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'Arsenic and Old Lace' or a little elderberry wine...anyone?
“Arsenic and Old Lace” is a spellbinding black comedy that will appeal to the entire family with hilarious slapstick humor and a sly commentary on life and family quirks.
The play comes to life with captivating performances by Sharon Hall and Pam Putnam-Bourne, who play the leading roles of sisters Martha and Abby Brewster.
Under the direction of Bob Merzoian and Vince Black, veteran actors Ralph Bourne as Jonathan Brewster, Black as Teddy Brewster, Merzoian as Dr. Einstein, Buzz Piersol as Mortimer Brewster, Mel Gosage as Dr. Rev. Harper, and Denise Everhart as Elaine Harper create an astounding comic melodrama that will delight the audience.
Opening night for “Arsenic and Old Lace” was Friday, Jan. 25, and performances continue today at 7:30 p.m., as well as Feb. 1, 2, 8 and 9 and a Sunday brunch matinee performance Feb. 3 at 12:30 p.m.
“I’ve been having a ball,” says Merzoian. “The wonderful thing about this play is that we have a bunch of veteran actors and new young blood performing together in a stage classic.”
Ralph Bourne has completely shaved his beard and sideburns for the role, while Gosage meticulously uses the appropriate type of match to light his pipe during his scene with the Brewster sisters. Everhart, of Salon Sassafyde has styled all the hair and makeup for the production, while Sharon Hall created all the costumes.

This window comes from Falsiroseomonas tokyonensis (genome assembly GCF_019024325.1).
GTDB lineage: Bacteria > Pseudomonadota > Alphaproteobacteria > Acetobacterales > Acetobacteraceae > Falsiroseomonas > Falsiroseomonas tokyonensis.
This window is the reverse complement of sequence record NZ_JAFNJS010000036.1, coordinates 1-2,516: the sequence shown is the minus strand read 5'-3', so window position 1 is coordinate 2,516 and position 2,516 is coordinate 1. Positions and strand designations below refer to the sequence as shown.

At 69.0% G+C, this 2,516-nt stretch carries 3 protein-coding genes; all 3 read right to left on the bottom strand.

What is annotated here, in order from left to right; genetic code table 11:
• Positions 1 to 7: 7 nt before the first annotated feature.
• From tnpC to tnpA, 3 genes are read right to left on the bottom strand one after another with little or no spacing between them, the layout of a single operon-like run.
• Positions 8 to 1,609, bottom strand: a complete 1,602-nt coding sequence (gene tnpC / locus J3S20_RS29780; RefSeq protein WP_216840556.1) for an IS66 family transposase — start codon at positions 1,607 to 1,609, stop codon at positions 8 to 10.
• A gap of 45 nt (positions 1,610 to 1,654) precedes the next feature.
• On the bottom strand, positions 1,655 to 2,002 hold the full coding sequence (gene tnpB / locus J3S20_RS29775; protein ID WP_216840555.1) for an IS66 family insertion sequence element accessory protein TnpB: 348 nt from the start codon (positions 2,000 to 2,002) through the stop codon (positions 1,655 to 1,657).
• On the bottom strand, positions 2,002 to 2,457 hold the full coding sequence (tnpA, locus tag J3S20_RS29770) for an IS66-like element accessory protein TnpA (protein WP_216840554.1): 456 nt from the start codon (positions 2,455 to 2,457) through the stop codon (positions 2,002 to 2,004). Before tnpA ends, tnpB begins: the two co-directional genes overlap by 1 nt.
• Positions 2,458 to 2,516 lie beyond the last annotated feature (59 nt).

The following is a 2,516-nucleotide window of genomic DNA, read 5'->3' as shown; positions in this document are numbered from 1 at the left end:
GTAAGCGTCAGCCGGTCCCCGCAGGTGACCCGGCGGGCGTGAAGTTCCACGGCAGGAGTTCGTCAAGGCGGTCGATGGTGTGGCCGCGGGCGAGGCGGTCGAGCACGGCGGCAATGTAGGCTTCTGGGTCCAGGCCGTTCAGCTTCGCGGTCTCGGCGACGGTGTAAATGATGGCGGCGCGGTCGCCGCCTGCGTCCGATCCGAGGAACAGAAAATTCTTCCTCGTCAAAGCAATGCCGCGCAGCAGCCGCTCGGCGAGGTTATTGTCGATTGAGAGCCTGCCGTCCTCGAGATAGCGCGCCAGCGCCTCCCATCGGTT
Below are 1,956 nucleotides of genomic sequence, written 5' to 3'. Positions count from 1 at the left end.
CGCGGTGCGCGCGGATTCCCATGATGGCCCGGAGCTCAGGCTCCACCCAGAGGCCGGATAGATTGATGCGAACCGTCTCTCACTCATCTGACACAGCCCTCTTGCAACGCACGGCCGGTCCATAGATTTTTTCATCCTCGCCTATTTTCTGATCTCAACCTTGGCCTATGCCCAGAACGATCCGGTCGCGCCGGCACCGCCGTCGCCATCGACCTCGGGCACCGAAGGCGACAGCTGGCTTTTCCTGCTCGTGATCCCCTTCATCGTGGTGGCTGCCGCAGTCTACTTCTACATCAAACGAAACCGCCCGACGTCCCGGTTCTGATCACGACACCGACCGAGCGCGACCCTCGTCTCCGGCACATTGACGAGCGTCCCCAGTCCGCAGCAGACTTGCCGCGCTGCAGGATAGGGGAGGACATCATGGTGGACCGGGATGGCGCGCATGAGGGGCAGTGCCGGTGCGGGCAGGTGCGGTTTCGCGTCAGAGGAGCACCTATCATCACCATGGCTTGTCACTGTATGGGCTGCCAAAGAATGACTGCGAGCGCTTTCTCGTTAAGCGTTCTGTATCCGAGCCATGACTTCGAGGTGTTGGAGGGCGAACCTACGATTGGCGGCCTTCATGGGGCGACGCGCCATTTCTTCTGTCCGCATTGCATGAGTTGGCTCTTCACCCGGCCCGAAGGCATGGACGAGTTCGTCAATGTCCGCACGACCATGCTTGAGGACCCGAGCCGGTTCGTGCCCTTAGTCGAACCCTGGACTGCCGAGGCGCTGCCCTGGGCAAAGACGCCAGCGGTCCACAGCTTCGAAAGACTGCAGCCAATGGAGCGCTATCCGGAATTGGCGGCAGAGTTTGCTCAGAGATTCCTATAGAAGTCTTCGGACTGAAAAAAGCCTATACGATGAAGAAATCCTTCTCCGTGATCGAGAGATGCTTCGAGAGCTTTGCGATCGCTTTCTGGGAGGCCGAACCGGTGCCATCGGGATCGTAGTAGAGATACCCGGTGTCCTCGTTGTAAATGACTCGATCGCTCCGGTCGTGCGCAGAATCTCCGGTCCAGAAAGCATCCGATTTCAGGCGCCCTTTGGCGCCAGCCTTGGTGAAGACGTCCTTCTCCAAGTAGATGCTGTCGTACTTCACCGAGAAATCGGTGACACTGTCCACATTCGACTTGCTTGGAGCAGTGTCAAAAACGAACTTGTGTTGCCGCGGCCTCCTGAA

Caidy Charles, who plays Officer O’Hara, creates a sense of authenticity with her lovely accent, along with Jeremy Waterman and Ray DePerry as police officers, with Richard Robinson, Jack Havery and Corey Barnes playing supporting roles.
Written by Joseph Kesselring before WWII, the plays plot centers around two genteel old ladies, the Brewster sisters, who live in a house in Brooklyn and rent a room out to lodgers.
The Brewster family has lived in that house for years, and there are some interesting memories attached to the house, especially regarding some long-lost relatives.
There seems to be a lot of interest in the place, but the lodger’s are always on a trip or visiting relatives. The police seem to have a somewhat protective presence in regard to the Brewster sisters, due to their charity and kindly care of friends and neighbors.
Mortimer Brewster, played by Piersol, is a drama critic, and has a somewhat tentative relationship with Elaine Harper, played by Denise Everhart, the daughter of Dr. Rev. Harper, a friend of the Brewster sisters. Piersol gives a smashing portrayal of somewhat frustrated and confounded young reporter trying to tie up loose ends with his job and his family life.
A lovely old-fashion sitting room sets the scene in the Brewster household, with period antiques, an upright radio and table laden with a tea service. A hat rack, corbelled staircase and armchairs complete the set and create a homey feeling to the old Brewster residence.
Judyann Hellrung produced the play, with stage manager Gosage, lighting and sound by Mike Proctor, with set construction and decoration by Black, Ralph and Pam Bourne, Merzoian, and the rest of the back stage crew.
“This is a hilarious play,” said Gosage. “You fall in love with the Brewster sisters every time you see the play. It is so well written;”
Cost for the Feb. 3 Sunday brunch and show is $14, with reservations required by Wednesday, Jan. 30.
Ticket prices are $10 adults, $8 seniors, $5 students and under 12.